The Hardwood markets in the Northeast are inconsistent, with one sawmill representative recently reporting a lack of demand in the United States for his specialty Hardwood items.
A Massachusetts sawmill and wholesale representative said, “I don’t like the pricing. Pricing is still too low. We do a lot of specialty work. There’s not much demand here in the U.S. for that. All of my business is still export. I have some standing orders overseas, so I have been lucky in that respect.
“There is virtually no labor available in this part of the U.S.,” he added. “My customers don’t have labor. I don’t have labor. It’s all around in this area.”
Asked to compare the market now to several months ago, he stated, “I’m going to say it’s the same. I don’t think things have changed much.”
Quarter-sawn is their specialty in Red Oak, Cherry, Birch, Maple and Ash in 4/4 and 8/4 mostly. He offers only the highest grades of lumber.
Mostly he sells to distribution yards. However, he clarified, “I’ve been staying away from domestic customers because the pricing is so depressed,” he noted. “Overseas, they could use as much material as I can produce. I think their sales to their customers are good. Ninety percent of my customers are in Japan.
“I don’t do anything with transportation,” he commented. “Everything is arranged by my customers. They send the trucks. I stuff the containers and they’re gone. I haven’t seen any issues with transportation.”
Meanwhile, a Pennsylvania lumberman stated, “The markets are inconsistent in nature right now. Some days, some products are selling well, and sometimes they’re not selling as easily. There is really no bright spot of a species that is selling well. It depends on the demand of what someone is looking for and when they are looking for it.”
Compared to six months earlier, he noted, the markets are not as good.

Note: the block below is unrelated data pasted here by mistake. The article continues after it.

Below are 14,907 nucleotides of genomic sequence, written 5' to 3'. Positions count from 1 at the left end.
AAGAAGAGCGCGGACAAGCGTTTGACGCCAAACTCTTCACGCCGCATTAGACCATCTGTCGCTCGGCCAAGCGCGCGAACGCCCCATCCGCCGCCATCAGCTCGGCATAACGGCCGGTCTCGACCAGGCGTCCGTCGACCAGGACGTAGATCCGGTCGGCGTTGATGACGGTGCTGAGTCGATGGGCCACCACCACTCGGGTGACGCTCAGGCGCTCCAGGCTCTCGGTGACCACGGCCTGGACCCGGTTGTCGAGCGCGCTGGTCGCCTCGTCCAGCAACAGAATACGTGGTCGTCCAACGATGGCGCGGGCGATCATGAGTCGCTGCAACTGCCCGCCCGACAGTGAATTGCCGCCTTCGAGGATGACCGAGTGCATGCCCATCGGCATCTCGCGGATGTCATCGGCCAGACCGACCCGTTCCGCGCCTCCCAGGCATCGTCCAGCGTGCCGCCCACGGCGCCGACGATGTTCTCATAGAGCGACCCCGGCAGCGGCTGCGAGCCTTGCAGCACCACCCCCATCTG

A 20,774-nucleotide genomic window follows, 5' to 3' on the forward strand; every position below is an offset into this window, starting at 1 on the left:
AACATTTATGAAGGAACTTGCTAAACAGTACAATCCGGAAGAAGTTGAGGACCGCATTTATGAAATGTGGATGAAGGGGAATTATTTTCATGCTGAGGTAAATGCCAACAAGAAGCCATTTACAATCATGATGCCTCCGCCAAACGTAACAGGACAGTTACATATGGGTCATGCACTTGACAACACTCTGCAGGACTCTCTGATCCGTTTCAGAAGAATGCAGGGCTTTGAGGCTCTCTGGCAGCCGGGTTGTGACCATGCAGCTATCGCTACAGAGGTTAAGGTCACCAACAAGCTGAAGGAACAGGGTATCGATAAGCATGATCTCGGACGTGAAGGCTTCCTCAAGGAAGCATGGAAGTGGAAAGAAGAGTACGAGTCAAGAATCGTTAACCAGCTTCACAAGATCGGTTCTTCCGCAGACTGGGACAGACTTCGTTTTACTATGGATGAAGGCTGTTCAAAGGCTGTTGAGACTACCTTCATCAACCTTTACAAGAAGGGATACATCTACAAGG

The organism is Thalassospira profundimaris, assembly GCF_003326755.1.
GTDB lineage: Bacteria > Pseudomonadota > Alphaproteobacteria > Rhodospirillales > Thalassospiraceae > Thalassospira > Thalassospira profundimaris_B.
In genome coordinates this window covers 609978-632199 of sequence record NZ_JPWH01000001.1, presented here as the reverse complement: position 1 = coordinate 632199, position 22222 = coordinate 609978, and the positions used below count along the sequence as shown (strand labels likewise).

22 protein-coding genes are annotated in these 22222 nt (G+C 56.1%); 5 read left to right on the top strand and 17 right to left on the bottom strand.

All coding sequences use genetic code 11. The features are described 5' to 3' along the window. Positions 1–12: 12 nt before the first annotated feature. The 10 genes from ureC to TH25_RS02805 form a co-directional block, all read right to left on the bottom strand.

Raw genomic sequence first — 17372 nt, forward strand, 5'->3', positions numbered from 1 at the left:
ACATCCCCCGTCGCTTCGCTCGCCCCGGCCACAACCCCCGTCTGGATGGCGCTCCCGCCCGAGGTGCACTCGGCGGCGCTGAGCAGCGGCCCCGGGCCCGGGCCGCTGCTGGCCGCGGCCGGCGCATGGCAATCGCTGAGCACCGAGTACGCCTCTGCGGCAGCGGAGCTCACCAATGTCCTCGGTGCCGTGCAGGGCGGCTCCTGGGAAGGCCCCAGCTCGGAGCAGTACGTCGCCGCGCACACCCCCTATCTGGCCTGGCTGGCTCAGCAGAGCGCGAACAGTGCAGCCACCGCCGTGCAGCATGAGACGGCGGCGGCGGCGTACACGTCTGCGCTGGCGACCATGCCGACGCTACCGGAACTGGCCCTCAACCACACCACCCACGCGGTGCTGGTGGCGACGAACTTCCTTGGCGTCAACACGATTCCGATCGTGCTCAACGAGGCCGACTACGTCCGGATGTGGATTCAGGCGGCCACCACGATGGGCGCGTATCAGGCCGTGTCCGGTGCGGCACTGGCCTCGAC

He offers Red Oak, Hickory, Hard and Soft Maple, Cherry and Poplar, FAS and No. 1 Common in 4/4 with some 5/4, 6/4 and 8/4.
He sells his lumber to end users and distribution yards. Their sales are inconsistent as well, he observed.
“Trucking has been fine for short and medium hauls,” he said. “For export,” he noted, “it’s hard to get containers and equipment and to secure bookings.”
In New York State, a lumber representative remarked, “The market is changing. It’s up and down. One day you have people contacting you wanting to know what you have for sale. Other days you have people not even calling you back. Also, everybody’s kind of full on inventory right now.”
The market is not as good as it was six months ago, he noted.
He sells 4/4 through 8/4 Red and White Oak and 4/4 through 8/4 Hard and Soft Maple and Cherry in No. 1 Common and Better.
He sells to both distribution yards and end users. He said that normally, when his customers e-mail him, the news about their level of sales is good. Since he’s not getting many e-mails from his customers, he expects that their sales are slow.
“We haven’t had problems with transportation,” he stated. “That’s been steady. We have a core group of trucking companies that does most of our trucking.”